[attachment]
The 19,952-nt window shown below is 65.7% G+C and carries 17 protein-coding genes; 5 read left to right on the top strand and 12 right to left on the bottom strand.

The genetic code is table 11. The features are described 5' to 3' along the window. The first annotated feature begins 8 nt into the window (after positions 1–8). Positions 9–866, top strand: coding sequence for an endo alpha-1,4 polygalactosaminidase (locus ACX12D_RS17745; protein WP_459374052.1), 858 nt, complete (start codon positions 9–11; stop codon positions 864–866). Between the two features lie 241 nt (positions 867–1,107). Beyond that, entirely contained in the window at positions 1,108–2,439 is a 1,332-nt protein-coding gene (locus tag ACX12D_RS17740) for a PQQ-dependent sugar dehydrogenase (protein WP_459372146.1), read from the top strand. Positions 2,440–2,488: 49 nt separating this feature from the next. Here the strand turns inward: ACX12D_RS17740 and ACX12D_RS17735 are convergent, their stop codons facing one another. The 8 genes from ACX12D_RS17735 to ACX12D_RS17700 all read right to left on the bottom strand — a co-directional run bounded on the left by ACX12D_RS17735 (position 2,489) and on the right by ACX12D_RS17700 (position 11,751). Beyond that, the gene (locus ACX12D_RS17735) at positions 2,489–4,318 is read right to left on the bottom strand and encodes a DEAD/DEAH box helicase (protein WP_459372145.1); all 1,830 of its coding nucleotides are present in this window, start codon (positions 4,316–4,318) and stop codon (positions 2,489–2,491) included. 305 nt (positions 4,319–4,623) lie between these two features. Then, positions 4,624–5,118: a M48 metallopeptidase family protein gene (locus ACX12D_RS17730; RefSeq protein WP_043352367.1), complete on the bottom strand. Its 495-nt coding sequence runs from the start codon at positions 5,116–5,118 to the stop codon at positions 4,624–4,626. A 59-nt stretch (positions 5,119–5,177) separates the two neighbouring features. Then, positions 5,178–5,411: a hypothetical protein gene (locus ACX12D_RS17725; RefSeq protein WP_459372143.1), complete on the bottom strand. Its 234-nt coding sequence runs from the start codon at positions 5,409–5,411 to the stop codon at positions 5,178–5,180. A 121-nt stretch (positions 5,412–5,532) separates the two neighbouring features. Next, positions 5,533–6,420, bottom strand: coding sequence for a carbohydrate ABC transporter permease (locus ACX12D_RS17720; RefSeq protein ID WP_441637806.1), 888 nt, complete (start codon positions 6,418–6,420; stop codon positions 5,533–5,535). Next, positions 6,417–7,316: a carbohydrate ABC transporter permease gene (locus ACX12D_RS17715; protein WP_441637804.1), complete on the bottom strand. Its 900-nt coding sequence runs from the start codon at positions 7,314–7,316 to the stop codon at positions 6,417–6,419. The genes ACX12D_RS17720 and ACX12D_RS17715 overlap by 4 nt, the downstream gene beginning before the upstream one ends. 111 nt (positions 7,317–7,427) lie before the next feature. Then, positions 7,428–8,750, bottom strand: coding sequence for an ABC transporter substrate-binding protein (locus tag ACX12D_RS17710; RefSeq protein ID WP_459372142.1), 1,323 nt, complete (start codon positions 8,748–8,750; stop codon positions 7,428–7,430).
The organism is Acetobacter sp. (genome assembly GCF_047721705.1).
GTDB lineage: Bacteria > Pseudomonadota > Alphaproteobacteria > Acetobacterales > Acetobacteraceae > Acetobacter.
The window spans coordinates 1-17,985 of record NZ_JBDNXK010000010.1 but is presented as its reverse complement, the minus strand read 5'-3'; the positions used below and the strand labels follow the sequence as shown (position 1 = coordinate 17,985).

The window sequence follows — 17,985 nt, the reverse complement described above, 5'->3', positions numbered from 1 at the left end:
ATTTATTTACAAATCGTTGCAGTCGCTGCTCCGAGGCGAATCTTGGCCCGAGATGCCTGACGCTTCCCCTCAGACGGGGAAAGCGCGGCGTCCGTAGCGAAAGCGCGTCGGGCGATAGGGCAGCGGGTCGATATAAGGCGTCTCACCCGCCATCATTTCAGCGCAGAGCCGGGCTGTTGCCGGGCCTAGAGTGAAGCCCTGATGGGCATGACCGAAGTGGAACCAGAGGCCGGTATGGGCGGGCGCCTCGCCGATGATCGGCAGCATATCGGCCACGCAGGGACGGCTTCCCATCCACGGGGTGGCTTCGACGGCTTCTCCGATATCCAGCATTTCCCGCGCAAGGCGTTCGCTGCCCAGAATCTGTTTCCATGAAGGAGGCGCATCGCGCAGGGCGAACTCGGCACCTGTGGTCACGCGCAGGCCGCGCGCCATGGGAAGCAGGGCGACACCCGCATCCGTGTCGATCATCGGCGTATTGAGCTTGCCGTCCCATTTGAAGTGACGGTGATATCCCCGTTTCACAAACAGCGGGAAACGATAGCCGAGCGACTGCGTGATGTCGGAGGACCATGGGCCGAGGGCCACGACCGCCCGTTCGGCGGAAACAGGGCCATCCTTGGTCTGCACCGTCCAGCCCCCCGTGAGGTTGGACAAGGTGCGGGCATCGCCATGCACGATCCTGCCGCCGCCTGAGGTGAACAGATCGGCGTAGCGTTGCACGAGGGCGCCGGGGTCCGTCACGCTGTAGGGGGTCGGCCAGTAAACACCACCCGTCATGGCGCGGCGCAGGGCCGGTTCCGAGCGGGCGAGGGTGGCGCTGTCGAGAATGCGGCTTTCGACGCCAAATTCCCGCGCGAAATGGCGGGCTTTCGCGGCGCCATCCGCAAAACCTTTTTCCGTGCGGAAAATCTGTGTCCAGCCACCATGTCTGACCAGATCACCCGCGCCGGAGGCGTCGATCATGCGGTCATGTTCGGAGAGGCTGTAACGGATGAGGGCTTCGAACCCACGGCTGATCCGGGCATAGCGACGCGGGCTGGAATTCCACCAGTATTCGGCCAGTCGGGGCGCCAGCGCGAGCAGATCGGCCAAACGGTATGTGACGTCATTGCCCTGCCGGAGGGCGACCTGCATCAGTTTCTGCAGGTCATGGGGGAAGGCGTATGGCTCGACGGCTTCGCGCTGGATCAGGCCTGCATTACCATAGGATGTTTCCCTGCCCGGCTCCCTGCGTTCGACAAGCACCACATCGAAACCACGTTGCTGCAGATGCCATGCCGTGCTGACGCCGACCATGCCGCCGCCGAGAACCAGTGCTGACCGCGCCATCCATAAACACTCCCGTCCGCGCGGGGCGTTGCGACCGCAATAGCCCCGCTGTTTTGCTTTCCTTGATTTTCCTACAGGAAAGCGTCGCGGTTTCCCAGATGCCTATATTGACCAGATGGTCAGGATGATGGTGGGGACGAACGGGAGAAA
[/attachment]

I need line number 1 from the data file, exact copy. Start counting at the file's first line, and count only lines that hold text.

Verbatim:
The 19,952-nt window shown below is 65.7% G+C and carries 17 protein-coding genes; 5 read left to right on the top strand and 12 right to left on the bottom strand.